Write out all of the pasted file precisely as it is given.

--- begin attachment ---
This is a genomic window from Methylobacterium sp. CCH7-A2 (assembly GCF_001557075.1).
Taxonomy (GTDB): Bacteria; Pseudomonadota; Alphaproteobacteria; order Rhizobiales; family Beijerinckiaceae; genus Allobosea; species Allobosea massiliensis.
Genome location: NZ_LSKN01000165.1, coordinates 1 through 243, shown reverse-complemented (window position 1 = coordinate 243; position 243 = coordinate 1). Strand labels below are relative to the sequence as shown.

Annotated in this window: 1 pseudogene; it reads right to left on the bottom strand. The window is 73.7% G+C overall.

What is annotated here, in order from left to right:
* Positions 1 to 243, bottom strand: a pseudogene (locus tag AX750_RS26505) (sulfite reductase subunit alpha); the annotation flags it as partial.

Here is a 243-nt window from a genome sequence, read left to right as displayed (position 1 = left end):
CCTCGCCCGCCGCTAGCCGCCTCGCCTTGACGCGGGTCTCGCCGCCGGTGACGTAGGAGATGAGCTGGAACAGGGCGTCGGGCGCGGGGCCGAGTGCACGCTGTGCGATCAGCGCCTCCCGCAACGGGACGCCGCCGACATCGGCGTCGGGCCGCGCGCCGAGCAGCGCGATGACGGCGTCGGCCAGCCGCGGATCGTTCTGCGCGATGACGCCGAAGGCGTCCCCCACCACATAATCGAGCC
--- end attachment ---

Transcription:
This is a genomic window from Methylobacterium sp. CCH7-A2 (assembly GCF_001557075.1).
Taxonomy (GTDB): Bacteria; Pseudomonadota; Alphaproteobacteria; order Rhizobiales; family Beijerinckiaceae; genus Allobosea; species Allobosea massiliensis.
Genome location: NZ_LSKN01000165.1, coordinates 1 through 243, shown reverse-complemented (window position 1 = coordinate 243; position 243 = coordinate 1). Strand labels below are relative to the sequence as shown.

Annotated in this window: 1 pseudogene; it reads right to left on the bottom strand. The window is 73.7% G+C overall.

What is annotated here, in order from left to right:
* Positions 1 to 243, bottom strand: a pseudogene (locus tag AX750_RS26505) (sulfite reductase subunit alpha); the annotation flags it as partial.

Here is a 243-nt window from a genome sequence, read left to right as displayed (position 1 = left end):
CCTCGCCCGCCGCTAGCCGCCTCGCCTTGACGCGGGTCTCGCCGCCGGTGACGTAGGAGATGAGCTGGAACAGGGCGTCGGGCGCGGGGCCGAGTGCACGCTGTGCGATCAGCGCCTCCCGCAACGGGACGCCGCCGACATCGGCGTCGGGCCGCGCGCCGAGCAGCGCGATGACGGCGTCGGCCAGCCGCGGATCGTTCTGCGCGATGACGCCGAAGGCGTCCCCCACCACATAATCGAGCC